The federal Earned Income Tax Credit (EITC), established by Congress in 1975 for low-wage, working individuals and families, is a refundable tax credit designed to “make work pay.” The EITC is the largest federal income subsidy program aimed at helping the working poor and has been extremely successful in lifting families and children away from poverty as well as providing a positive incentive for individuals, especially single mothers, to find work.  Many low-income households are eligible for the EITC and other tax credits, but are unaware of their existence and thus do not apply for the annual refunds. Moreover, many who do not have the resources or knowledge to file their own taxes instead rely on costly commercial tax preparers.

Each year, 500,000 working families throughout Alabama, 80,300 families in Tallahassee and Pensacola, 177,000 families in Memphis, and 42,700 families in Orangeburg and Spartanburg, claim an estimated $2.2 billion through the federal EITC (Brookings data TY12). However, with approximately 60% of EITC recipients paying a commercial preparer to complete their taxes, these families lose approximately $188 million each year to commercial tax preparation costs. That extra $188 million could have made a tremendous contribution to helping lower-income families secure health insurance, pay down debts or put food on the table.

While some commercial tax preparers operate with integrity, many others operate with unscrupulous business practices, charging exorbitant fees for minimal services or preparing taxes despite a lack of qualifications. Preparers in low-income neighborhoods charge much higher fees than local or national averages for tax preparation, often charging up to $400 for a relatively simple return (Weinstein and Patten, 2016).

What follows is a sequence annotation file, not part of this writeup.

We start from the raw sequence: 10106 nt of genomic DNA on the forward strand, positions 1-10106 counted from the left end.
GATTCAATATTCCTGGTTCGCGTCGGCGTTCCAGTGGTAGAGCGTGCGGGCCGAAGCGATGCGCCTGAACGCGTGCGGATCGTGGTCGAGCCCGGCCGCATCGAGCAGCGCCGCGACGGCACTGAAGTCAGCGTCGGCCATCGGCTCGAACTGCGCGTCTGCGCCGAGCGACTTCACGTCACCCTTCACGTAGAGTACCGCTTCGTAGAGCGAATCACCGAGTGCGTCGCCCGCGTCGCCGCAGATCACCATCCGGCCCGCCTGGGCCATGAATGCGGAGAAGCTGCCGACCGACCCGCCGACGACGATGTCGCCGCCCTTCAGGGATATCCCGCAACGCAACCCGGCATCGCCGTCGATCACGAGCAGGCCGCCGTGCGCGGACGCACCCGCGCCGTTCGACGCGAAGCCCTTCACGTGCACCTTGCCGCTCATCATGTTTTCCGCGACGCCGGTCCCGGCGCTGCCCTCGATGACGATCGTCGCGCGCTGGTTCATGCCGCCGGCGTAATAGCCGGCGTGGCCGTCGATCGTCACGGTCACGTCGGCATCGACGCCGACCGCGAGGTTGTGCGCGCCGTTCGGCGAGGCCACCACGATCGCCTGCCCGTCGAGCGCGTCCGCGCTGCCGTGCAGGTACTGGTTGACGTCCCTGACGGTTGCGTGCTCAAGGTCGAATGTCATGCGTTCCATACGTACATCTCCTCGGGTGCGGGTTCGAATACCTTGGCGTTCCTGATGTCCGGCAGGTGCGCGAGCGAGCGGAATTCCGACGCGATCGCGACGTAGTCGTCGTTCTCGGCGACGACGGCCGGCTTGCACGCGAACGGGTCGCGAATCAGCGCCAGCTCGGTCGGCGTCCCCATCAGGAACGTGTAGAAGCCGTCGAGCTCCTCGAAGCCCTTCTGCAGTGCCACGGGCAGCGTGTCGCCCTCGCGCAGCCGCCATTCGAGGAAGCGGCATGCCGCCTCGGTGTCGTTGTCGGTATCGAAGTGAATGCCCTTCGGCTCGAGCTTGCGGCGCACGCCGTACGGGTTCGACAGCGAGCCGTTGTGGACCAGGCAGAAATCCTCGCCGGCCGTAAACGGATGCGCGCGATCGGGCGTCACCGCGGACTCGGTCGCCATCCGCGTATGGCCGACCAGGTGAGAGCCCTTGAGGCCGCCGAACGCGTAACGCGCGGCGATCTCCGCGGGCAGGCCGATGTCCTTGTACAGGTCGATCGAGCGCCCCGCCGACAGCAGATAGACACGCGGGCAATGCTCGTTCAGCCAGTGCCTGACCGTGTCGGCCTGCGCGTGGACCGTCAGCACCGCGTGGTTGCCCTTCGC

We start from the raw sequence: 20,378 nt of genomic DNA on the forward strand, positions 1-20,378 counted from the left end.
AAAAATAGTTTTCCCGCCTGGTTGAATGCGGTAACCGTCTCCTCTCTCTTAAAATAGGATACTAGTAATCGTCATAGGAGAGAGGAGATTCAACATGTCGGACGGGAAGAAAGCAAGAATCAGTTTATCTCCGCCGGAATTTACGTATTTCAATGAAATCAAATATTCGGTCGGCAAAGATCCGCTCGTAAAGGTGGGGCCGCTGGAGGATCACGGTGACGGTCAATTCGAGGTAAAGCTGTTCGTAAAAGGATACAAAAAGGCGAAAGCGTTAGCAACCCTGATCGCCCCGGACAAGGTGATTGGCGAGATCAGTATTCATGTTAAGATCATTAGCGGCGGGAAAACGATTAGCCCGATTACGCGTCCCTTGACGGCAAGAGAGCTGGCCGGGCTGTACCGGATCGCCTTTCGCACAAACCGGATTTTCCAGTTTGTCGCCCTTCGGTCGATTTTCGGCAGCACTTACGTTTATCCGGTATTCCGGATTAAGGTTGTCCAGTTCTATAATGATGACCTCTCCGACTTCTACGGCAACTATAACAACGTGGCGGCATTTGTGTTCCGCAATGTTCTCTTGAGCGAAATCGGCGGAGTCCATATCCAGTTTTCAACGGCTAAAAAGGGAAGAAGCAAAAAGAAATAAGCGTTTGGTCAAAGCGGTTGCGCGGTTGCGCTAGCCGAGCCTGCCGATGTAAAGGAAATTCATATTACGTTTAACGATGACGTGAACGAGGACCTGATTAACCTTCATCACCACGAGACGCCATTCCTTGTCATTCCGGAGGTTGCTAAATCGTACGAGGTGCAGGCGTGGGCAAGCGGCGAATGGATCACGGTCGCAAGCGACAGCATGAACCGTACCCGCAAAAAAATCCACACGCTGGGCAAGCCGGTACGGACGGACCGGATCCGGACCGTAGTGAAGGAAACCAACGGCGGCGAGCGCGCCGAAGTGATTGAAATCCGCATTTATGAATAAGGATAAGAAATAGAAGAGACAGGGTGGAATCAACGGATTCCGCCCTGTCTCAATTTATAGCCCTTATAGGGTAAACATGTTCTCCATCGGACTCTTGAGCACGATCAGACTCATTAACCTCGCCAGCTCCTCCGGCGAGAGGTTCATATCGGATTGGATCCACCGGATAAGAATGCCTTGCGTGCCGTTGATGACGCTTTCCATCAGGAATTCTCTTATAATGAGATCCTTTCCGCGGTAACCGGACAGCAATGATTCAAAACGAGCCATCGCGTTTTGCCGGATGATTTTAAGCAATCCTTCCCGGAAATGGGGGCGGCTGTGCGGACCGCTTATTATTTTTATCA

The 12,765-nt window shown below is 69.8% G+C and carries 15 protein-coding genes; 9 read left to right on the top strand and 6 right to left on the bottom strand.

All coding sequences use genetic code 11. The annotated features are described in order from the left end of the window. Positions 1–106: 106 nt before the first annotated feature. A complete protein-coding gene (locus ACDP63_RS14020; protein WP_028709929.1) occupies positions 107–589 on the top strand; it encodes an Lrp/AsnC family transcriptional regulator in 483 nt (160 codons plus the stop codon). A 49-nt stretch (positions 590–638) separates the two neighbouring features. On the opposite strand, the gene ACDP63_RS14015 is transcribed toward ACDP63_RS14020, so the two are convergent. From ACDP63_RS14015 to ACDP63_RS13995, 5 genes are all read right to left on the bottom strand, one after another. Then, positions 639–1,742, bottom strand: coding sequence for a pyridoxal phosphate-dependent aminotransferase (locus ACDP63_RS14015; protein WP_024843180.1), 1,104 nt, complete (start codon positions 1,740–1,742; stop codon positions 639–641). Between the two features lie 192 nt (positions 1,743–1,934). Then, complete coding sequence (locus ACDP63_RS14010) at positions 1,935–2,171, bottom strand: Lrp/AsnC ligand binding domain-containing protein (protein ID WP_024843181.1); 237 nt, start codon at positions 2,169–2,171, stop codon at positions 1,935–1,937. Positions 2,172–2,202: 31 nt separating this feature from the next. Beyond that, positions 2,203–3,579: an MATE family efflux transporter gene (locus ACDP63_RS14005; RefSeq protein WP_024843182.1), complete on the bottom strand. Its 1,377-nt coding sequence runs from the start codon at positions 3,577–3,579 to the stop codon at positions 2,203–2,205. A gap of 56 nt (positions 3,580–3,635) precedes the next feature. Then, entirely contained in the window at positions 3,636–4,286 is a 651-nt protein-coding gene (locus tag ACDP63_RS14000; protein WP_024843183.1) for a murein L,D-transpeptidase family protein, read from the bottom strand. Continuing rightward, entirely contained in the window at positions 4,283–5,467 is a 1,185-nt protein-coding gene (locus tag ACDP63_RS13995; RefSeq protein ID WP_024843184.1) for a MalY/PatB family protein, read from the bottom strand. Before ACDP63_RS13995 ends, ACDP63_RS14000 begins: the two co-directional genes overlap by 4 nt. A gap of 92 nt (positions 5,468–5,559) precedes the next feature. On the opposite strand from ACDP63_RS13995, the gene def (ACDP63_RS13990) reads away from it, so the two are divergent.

Moreover, a typical commercial tax preparer in a low-income community is not subject to any education or licensing requirements from either the state or the IRS, unbeknownst to many taxpayers that they serve. A 2002 GAO undercover sampling of nineteen tax preparers found that all preparers made mistakes on all returns sampled, and many offered fraudulent tax advice intended to maximize a fictitious taxpayer’s refund. An updated GAO study of tax returns prepared from tax years 2006 through 2009 showed that tax returns by commercial preparers had a 60 percent error rate. Because the taxpayer is ultimately responsible for the information reported on his or her tax return, an error on the part of the tax preparer, whether fraudulent or simply negligent, can cost the taxpayer for years to come.